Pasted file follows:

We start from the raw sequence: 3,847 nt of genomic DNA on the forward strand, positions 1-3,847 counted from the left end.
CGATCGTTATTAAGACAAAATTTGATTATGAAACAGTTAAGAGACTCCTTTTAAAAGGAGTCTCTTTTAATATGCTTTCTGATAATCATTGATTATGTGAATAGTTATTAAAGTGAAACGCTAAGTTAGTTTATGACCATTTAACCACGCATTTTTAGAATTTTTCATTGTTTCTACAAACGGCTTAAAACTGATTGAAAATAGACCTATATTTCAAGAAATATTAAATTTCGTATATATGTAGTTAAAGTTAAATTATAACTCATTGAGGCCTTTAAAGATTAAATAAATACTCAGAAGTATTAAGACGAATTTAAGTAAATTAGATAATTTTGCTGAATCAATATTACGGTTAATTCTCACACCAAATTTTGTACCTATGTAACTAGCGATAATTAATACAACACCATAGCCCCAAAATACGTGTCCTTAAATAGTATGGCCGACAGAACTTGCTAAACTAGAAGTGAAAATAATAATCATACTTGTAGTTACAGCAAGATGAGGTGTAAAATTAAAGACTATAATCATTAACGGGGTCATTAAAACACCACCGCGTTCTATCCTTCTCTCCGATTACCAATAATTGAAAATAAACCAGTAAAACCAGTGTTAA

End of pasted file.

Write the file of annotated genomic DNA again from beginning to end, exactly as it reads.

We start from the raw sequence: 3,847 nt of genomic DNA on the forward strand, positions 1-3,847 counted from the left end.
CGATCGTTATTAAGACAAAATTTGATTATGAAACAGTTAAGAGACTCCTTTTAAAAGGAGTCTCTTTTAATATGCTTTCTGATAATCATTGATTATGTGAATAGTTATTAAAGTGAAACGCTAAGTTAGTTTATGACCATTTAACCACGCATTTTTAGAATTTTTCATTGTTTCTACAAACGGCTTAAAACTGATTGAAAATAGACCTATATTTCAAGAAATATTAAATTTCGTATATATGTAGTTAAAGTTAAATTATAACTCATTGAGGCCTTTAAAGATTAAATAAATACTCAGAAGTATTAAGACGAATTTAAGTAAATTAGATAATTTTGCTGAATCAATATTACGGTTAATTCTCACACCAAATTTTGTACCTATGTAACTAGCGATAATTAATACAACACCATAGCCCCAAAATACGTGTCCTTAAATAGTATGGCCGACAGAACTTGCTAAACTAGAAGTGAAAATAATAATCATACTTGTAGTTACAGCAAGATGAGGTGTAAAATTAAAGACTATAATCATTAACGGGGTCATTAAAACACCACCGCGTTCTATCCTTCTCTCCGATTACCAATAATTGAAAATAAACCAGTAAAACCAGTGTTAA